THE OXIDATIVE BURST IN PLANT DISEASE RESISTANCE

Annu Rev Plant Physiol Plant Mol Biol. 1997 Jun;48:251-275. doi: 10.1146/annurev.arplant.48.1.251.

Abstract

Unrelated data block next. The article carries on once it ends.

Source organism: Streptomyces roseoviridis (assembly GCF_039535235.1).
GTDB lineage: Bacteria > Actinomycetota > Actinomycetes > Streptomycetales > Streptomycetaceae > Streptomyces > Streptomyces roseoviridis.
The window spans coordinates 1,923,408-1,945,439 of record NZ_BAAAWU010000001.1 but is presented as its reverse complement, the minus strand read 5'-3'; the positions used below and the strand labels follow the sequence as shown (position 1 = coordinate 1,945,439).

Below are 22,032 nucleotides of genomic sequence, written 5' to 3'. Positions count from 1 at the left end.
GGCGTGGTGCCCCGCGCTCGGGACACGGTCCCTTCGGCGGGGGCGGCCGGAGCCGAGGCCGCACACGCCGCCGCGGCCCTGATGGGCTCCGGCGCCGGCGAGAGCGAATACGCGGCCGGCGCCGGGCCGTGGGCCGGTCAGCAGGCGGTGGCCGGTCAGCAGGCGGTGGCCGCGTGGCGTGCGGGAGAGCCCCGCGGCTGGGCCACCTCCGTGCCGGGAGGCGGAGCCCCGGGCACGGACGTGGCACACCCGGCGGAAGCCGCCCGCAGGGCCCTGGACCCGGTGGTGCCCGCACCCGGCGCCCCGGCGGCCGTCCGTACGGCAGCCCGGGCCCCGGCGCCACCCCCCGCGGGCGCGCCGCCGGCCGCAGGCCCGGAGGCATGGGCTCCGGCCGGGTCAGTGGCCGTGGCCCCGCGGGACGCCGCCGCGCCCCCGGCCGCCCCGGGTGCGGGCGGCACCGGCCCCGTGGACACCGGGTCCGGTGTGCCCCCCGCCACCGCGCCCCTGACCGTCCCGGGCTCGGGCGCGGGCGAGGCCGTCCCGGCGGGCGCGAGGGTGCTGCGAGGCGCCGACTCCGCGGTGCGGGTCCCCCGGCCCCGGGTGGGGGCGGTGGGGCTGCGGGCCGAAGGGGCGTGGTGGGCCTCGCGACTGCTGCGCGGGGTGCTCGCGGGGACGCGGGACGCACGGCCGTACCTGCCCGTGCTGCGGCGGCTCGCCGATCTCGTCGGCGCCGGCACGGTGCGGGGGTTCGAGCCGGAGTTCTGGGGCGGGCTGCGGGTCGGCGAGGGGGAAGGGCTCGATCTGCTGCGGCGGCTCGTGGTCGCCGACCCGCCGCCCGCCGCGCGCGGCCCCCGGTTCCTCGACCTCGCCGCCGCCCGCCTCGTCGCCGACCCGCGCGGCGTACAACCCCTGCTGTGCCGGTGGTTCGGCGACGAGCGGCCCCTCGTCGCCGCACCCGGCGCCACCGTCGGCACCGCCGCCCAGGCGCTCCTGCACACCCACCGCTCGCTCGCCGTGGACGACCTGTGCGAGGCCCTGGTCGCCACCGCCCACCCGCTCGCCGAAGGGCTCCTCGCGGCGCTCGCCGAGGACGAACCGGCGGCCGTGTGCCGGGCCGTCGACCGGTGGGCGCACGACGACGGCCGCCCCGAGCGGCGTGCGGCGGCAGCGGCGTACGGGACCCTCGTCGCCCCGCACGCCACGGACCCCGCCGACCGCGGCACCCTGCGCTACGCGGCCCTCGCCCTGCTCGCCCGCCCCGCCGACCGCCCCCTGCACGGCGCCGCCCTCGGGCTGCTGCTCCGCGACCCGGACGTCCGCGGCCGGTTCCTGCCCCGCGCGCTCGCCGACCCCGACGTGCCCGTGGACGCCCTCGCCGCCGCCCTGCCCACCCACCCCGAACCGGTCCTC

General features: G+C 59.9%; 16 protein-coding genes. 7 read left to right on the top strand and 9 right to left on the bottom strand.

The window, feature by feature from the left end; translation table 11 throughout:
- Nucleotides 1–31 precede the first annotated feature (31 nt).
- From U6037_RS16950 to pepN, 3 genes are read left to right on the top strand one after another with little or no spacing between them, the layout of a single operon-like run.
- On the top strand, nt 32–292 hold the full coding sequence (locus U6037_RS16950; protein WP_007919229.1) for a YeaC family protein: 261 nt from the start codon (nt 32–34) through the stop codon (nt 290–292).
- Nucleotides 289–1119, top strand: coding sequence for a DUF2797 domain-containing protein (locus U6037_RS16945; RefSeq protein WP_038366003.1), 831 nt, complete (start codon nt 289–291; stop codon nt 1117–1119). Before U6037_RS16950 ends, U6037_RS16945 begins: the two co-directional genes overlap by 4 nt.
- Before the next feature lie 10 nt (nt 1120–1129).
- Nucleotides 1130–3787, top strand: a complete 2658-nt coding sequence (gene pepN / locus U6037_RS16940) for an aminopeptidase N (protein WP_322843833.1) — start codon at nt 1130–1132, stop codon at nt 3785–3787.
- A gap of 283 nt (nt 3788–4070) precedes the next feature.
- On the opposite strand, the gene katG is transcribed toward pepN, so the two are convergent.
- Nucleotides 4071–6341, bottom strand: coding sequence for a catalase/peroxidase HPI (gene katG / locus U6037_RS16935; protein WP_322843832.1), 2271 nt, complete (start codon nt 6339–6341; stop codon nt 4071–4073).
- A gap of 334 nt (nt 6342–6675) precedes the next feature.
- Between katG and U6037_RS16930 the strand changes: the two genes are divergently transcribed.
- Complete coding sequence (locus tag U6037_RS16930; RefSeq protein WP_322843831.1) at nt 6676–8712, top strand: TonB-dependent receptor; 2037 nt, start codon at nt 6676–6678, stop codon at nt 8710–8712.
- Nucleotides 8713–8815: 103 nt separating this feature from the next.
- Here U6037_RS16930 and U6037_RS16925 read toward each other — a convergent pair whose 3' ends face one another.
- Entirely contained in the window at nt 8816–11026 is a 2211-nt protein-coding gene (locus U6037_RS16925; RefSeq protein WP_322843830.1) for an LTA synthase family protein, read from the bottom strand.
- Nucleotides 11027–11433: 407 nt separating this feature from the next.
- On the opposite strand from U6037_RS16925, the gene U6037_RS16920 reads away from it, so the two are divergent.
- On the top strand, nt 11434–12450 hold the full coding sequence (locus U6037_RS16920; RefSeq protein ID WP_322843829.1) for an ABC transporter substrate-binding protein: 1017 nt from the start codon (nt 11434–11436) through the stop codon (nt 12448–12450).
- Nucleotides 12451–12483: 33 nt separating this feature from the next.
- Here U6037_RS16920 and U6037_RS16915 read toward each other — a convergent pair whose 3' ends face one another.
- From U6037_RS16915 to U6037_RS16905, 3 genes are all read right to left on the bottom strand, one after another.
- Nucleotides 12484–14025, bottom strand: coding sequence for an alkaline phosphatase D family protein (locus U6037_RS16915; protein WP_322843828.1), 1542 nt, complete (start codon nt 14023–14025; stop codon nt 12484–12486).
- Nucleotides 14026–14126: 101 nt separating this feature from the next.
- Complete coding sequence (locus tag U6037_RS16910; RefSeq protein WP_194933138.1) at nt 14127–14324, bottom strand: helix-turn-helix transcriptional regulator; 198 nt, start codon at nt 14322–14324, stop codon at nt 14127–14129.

Rapid generation of superoxide and accumulation of H2O2 is a characteristic early feature of the hypersensitive response following perception of pathogen avirulence signals. Emerging data indicate that the oxidative burst reflects activation of a membrane-bound NADPH oxidase closely resembling that operating in activated neutrophils. The oxidants are not only direct protective agents, but H2O2 also functions as a substrate for oxidative cross-linking in the cell wall, as a threshold trigger for hypersensitive cell death, and as a diffusible signal for induction of cellular protectant genes in surrounding cells. Activation of the oxidative burst is a central component of a highly amplified and integrated signal system, also involving salicylic acid and perturbations of cytosolic Ca2+, which underlies the expression of disease-resistance mechanisms.